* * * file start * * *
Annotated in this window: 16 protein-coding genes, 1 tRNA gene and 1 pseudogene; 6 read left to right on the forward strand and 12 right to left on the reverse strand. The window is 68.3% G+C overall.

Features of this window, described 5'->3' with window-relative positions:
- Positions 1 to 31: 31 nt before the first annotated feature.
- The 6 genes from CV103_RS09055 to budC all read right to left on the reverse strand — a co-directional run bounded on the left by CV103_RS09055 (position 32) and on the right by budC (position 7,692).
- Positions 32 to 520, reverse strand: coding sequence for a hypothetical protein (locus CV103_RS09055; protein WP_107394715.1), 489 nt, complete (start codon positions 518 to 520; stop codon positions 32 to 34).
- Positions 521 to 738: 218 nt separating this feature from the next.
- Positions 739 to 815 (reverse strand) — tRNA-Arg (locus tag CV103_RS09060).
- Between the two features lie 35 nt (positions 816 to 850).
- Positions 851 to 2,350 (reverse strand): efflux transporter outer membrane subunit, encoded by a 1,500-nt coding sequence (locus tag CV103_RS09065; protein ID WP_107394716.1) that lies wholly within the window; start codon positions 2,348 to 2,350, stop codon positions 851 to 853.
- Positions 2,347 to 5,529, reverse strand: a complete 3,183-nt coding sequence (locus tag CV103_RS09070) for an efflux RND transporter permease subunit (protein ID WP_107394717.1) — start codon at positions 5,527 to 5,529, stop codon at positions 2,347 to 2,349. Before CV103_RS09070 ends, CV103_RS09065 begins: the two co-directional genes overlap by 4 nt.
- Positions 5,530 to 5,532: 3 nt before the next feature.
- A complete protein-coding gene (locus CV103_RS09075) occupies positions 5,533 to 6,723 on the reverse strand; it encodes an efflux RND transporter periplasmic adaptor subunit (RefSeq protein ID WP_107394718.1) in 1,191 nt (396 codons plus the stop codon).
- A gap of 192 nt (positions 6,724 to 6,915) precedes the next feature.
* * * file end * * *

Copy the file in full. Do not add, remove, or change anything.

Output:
Annotated in this window: 16 protein-coding genes, 1 tRNA gene and 1 pseudogene; 6 read left to right on the forward strand and 12 right to left on the reverse strand. The window is 68.3% G+C overall.

Features of this window, described 5'->3' with window-relative positions:
- Positions 1 to 31: 31 nt before the first annotated feature.
- The 6 genes from CV103_RS09055 to budC all read right to left on the reverse strand — a co-directional run bounded on the left by CV103_RS09055 (position 32) and on the right by budC (position 7,692).
- Positions 32 to 520, reverse strand: coding sequence for a hypothetical protein (locus CV103_RS09055; protein WP_107394715.1), 489 nt, complete (start codon positions 518 to 520; stop codon positions 32 to 34).
- Positions 521 to 738: 218 nt separating this feature from the next.
- Positions 739 to 815 (reverse strand) — tRNA-Arg (locus tag CV103_RS09060).
- Between the two features lie 35 nt (positions 816 to 850).
- Positions 851 to 2,350 (reverse strand): efflux transporter outer membrane subunit, encoded by a 1,500-nt coding sequence (locus tag CV103_RS09065; protein ID WP_107394716.1) that lies wholly within the window; start codon positions 2,348 to 2,350, stop codon positions 851 to 853.
- Positions 2,347 to 5,529, reverse strand: a complete 3,183-nt coding sequence (locus tag CV103_RS09070) for an efflux RND transporter permease subunit (protein ID WP_107394717.1) — start codon at positions 5,527 to 5,529, stop codon at positions 2,347 to 2,349. Before CV103_RS09070 ends, CV103_RS09065 begins: the two co-directional genes overlap by 4 nt.
- Positions 5,530 to 5,532: 3 nt before the next feature.
- A complete protein-coding gene (locus CV103_RS09075) occupies positions 5,533 to 6,723 on the reverse strand; it encodes an efflux RND transporter periplasmic adaptor subunit (RefSeq protein ID WP_107394718.1) in 1,191 nt (396 codons plus the stop codon).
- A gap of 192 nt (positions 6,724 to 6,915) precedes the next feature.